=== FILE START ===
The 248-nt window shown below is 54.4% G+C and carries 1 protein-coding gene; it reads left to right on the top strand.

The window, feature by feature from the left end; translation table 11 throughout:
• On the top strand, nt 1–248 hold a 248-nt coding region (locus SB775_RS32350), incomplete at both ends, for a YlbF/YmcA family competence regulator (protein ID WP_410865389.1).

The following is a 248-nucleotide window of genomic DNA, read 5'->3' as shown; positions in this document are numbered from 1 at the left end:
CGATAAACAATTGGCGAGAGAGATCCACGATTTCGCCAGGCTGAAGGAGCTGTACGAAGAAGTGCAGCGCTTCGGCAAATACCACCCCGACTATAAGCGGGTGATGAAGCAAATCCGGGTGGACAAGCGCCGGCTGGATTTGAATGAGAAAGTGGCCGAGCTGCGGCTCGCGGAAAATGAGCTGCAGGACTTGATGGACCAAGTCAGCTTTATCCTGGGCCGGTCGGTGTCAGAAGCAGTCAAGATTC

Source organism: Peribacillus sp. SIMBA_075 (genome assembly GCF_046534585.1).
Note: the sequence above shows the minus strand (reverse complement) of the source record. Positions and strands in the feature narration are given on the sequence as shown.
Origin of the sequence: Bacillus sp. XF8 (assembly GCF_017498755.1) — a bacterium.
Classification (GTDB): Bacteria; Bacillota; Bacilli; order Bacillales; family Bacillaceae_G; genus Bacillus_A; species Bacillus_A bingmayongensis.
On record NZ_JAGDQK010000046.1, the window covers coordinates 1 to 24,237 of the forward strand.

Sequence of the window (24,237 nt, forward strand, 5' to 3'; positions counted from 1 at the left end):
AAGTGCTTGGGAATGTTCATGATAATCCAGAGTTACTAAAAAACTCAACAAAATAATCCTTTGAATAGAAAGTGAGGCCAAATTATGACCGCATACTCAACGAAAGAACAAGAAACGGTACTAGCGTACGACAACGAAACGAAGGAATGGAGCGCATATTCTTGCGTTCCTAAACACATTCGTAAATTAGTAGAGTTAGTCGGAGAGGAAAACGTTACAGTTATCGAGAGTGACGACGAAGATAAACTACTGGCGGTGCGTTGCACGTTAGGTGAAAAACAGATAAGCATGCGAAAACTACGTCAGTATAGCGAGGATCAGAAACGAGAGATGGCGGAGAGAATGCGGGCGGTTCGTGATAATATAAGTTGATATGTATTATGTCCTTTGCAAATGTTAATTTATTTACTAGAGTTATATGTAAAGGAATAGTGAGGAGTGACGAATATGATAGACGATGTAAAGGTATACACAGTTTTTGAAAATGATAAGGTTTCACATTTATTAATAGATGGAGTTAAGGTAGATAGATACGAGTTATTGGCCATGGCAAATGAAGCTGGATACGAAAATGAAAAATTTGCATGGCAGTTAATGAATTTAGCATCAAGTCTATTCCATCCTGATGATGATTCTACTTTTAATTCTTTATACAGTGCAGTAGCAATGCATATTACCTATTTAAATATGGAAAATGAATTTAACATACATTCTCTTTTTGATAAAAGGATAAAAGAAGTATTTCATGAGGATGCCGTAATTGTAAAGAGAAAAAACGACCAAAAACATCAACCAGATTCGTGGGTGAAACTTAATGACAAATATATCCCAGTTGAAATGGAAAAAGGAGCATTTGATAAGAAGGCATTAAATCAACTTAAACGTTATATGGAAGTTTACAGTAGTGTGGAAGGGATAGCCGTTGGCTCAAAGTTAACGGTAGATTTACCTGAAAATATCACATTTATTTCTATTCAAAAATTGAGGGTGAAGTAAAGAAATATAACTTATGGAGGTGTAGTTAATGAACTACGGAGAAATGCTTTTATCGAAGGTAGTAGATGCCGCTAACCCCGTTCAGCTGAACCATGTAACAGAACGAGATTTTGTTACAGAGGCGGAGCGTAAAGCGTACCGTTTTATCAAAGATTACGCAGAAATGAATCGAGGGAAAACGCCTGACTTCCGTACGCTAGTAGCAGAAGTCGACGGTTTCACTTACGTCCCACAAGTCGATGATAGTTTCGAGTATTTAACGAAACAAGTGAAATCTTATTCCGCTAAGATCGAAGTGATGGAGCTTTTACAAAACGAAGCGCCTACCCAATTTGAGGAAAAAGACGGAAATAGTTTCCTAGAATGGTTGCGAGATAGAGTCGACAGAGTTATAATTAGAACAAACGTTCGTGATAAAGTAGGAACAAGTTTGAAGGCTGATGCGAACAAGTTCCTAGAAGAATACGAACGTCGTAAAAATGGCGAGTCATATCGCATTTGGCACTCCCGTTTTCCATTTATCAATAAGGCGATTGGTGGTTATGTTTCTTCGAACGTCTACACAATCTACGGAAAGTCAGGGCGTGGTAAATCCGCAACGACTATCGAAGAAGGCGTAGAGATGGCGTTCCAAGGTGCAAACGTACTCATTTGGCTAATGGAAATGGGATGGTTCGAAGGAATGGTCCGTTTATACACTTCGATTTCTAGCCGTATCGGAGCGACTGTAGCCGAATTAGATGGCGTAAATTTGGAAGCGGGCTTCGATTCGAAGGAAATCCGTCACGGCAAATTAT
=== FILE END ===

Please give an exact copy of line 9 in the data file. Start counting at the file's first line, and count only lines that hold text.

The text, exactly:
Classification (GTDB): Bacteria; Bacillota; Bacilli; order Bacillales; family Bacillaceae_G; genus Bacillus_A; species Bacillus_A bingmayongensis.